Since the first self-portrait photograph taken by Robert Cornelius in 1839, society has been engrossed in visual representations of themselves. Fast-forward to 2013 when the term ‘Selfie’ was coined, and we are able to notice an explicit shift from the focus of a self-portrait being artistic, to the focus of a self-portrait (or ‘Selfie) being aesthetic. People are able to take self-portraits of themselves at the literal tap of a button; it is now effortless and accessible to everybody.

Additionally, with the boom of social media, people are able to present themselves in a virtual world exactly how they would like to be presented. They are able to choose the best photos of themselves and portray a particular aesthetic to the world and, subsequently, run the risk of dissociating themselves from reality. So, in a society where everyone is becoming more and more obsessed with themselves, what are the psychological repercussions?

It was previously thought that an increase in the amount of selfies taken would have a strong correlation to the increasing vanity of women over time – however, this is not the case. Adversely, there has been a remarkable find in regards to the amount of selfies taken and psychopathic qualities in men – oops, better check my camera roll.

It has been reported that men who take and post more selfies show strong links with psychopathic disorders and self-objectification – in particular, three conditions known as the ‘Dark Triad’ which consist of Narcissistic Personality Disorder, Machiavellianism and Psychopathy. Self-objectification is described as one assessing their self-worth based on their appearance. This is becoming increasingly more prominent with males mainly due to the portrayal of the male physique in the media – usually tall, toned and muscular (think Chris Hemsworth, Bradley Cooper, and Danny DeVito).
Okay, maybe not DeVito.

This may not seem to be news to anyone, but the issues that coincide with an increasing amount of self-objectification are certainly overlooked. The relationship between self-objectification and the increasing amount of eating disorders, depression and anxiety are becoming prevalent within males in contemporary society.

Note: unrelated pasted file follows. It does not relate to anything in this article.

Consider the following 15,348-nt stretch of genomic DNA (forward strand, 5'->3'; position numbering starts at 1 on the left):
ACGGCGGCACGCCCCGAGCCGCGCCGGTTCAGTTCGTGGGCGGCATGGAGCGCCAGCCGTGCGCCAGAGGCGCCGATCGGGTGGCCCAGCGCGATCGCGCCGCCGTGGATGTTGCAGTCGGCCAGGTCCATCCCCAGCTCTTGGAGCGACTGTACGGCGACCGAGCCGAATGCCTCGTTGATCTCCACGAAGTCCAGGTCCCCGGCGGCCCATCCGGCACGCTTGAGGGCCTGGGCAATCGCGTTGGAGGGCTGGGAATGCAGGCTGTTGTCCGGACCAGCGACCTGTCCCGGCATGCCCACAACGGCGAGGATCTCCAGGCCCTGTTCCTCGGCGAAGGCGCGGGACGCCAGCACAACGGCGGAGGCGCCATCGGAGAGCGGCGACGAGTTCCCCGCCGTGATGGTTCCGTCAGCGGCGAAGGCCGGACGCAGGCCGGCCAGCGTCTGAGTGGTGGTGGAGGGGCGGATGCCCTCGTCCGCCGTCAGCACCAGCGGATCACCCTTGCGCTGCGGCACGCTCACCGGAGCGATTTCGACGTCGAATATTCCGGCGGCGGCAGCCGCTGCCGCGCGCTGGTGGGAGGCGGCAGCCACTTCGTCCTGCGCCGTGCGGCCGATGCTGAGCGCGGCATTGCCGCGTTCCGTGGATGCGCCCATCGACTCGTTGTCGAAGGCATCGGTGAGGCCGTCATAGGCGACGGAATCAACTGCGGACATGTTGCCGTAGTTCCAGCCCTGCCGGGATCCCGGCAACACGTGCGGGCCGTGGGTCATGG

Observation becomes a dark reality! Better watch those mugs boys.

Incidentally, women have shown to have a weaker relationship between psychopathic disorders and the amount of selfies taken. In fact, women have used the selfie as a way to battle mental illnesses – claiming the selfie as part of the feminist movement, pivotal to the societal values of today.

In a combat against traditional gender roles, sexual identity, and general heteronormativity, women have used the selfie to connect to each other and show support. With a message of self-love and self-acceptance, the #365feministselfie movement was launched in 2014 with the aim to reveal to all others, the reality of life as a woman, rather than just highly edited, aesthetically pleasing photos of themselves.

Generally speaking, when taking these factors into account, there seems to be a rather large division between men and women in regards to the progression in combating conditions such as narcissism and self-objectification. Ideally, this divide should not exist in contemporary society.
Female gender politics and movements are far more advanced than male gender politics. This is perhaps through the lack of conversation about it. In a time of sexual and gender liberation, why are men still afraid to talk about masculinity, and femininity, and what it really means?

In conclusion, I guess the selfie ain’t such a bad thing after all – if used in the right way.
Why don’t we all just take photos of our pets instead? At least then we won’t have the selfie pressing on our psychopathy and influencing our social footprint.
(not really)